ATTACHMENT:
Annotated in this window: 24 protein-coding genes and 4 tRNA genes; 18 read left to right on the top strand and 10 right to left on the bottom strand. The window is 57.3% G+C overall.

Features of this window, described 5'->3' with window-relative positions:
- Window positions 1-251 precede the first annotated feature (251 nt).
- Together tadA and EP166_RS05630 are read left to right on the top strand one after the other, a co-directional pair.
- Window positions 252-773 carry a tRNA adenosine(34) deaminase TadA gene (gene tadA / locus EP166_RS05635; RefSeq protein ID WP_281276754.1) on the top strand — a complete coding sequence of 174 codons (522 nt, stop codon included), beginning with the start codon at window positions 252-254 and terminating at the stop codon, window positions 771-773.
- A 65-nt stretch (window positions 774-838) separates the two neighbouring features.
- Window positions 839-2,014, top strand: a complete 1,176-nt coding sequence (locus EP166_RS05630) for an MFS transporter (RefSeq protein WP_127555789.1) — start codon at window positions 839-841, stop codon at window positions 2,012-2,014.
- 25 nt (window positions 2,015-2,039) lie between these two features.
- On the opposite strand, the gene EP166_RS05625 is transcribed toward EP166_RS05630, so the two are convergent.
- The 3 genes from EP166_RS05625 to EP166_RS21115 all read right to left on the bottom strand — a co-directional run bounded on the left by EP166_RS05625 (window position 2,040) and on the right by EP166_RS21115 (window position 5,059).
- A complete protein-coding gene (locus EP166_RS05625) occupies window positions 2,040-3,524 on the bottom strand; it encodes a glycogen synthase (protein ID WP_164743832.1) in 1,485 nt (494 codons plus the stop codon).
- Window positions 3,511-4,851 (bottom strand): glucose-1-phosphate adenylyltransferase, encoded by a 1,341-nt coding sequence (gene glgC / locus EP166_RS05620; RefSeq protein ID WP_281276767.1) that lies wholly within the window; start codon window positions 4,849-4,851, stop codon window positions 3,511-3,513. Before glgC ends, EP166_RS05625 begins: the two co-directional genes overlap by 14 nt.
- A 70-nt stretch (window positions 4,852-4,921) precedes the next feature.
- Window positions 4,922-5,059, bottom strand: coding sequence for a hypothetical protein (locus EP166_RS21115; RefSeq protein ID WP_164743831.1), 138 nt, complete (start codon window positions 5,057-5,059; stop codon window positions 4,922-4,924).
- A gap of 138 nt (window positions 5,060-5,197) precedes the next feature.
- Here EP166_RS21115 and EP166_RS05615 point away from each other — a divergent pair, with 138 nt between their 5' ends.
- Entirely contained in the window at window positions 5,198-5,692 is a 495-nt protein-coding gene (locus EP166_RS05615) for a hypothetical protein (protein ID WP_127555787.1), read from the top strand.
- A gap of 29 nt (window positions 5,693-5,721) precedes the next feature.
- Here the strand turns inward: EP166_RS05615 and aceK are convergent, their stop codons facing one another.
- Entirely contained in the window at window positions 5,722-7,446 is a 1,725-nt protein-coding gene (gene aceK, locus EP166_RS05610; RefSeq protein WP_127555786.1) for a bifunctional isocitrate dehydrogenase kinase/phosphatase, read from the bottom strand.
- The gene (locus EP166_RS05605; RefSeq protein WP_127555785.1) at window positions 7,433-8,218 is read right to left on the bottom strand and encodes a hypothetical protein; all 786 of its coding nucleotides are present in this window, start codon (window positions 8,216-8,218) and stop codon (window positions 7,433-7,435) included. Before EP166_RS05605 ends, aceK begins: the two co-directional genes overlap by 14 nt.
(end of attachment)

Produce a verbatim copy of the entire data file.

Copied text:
Annotated in this window: 24 protein-coding genes and 4 tRNA genes; 18 read left to right on the top strand and 10 right to left on the bottom strand. The window is 57.3% G+C overall.

Features of this window, described 5'->3' with window-relative positions:
- Window positions 1-251 precede the first annotated feature (251 nt).
- Together tadA and EP166_RS05630 are read left to right on the top strand one after the other, a co-directional pair.
- Window positions 252-773 carry a tRNA adenosine(34) deaminase TadA gene (gene tadA / locus EP166_RS05635; RefSeq protein ID WP_281276754.1) on the top strand — a complete coding sequence of 174 codons (522 nt, stop codon included), beginning with the start codon at window positions 252-254 and terminating at the stop codon, window positions 771-773.
- A 65-nt stretch (window positions 774-838) separates the two neighbouring features.
- Window positions 839-2,014, top strand: a complete 1,176-nt coding sequence (locus EP166_RS05630) for an MFS transporter (RefSeq protein WP_127555789.1) — start codon at window positions 839-841, stop codon at window positions 2,012-2,014.
- 25 nt (window positions 2,015-2,039) lie between these two features.
- On the opposite strand, the gene EP166_RS05625 is transcribed toward EP166_RS05630, so the two are convergent.
- The 3 genes from EP166_RS05625 to EP166_RS21115 all read right to left on the bottom strand — a co-directional run bounded on the left by EP166_RS05625 (window position 2,040) and on the right by EP166_RS21115 (window position 5,059).
- A complete protein-coding gene (locus EP166_RS05625) occupies window positions 2,040-3,524 on the bottom strand; it encodes a glycogen synthase (protein ID WP_164743832.1) in 1,485 nt (494 codons plus the stop codon).
- Window positions 3,511-4,851 (bottom strand): glucose-1-phosphate adenylyltransferase, encoded by a 1,341-nt coding sequence (gene glgC / locus EP166_RS05620; RefSeq protein ID WP_281276767.1) that lies wholly within the window; start codon window positions 4,849-4,851, stop codon window positions 3,511-3,513. Before glgC ends, EP166_RS05625 begins: the two co-directional genes overlap by 14 nt.
- A 70-nt stretch (window positions 4,852-4,921) precedes the next feature.
- Window positions 4,922-5,059, bottom strand: coding sequence for a hypothetical protein (locus EP166_RS21115; RefSeq protein ID WP_164743831.1), 138 nt, complete (start codon window positions 5,057-5,059; stop codon window positions 4,922-4,924).
- A gap of 138 nt (window positions 5,060-5,197) precedes the next feature.
- Here EP166_RS21115 and EP166_RS05615 point away from each other — a divergent pair, with 138 nt between their 5' ends.
- Entirely contained in the window at window positions 5,198-5,692 is a 495-nt protein-coding gene (locus EP166_RS05615) for a hypothetical protein (protein ID WP_127555787.1), read from the top strand.
- A gap of 29 nt (window positions 5,693-5,721) precedes the next feature.
- Here the strand turns inward: EP166_RS05615 and aceK are convergent, their stop codons facing one another.
- Entirely contained in the window at window positions 5,722-7,446 is a 1,725-nt protein-coding gene (gene aceK, locus EP166_RS05610; RefSeq protein WP_127555786.1) for a bifunctional isocitrate dehydrogenase kinase/phosphatase, read from the bottom strand.
- The gene (locus EP166_RS05605; RefSeq protein WP_127555785.1) at window positions 7,433-8,218 is read right to left on the bottom strand and encodes a hypothetical protein; all 786 of its coding nucleotides are present in this window, start codon (window positions 8,216-8,218) and stop codon (window positions 7,433-7,435) included. Before EP166_RS05605 ends, aceK begins: the two co-directional genes overlap by 14 nt.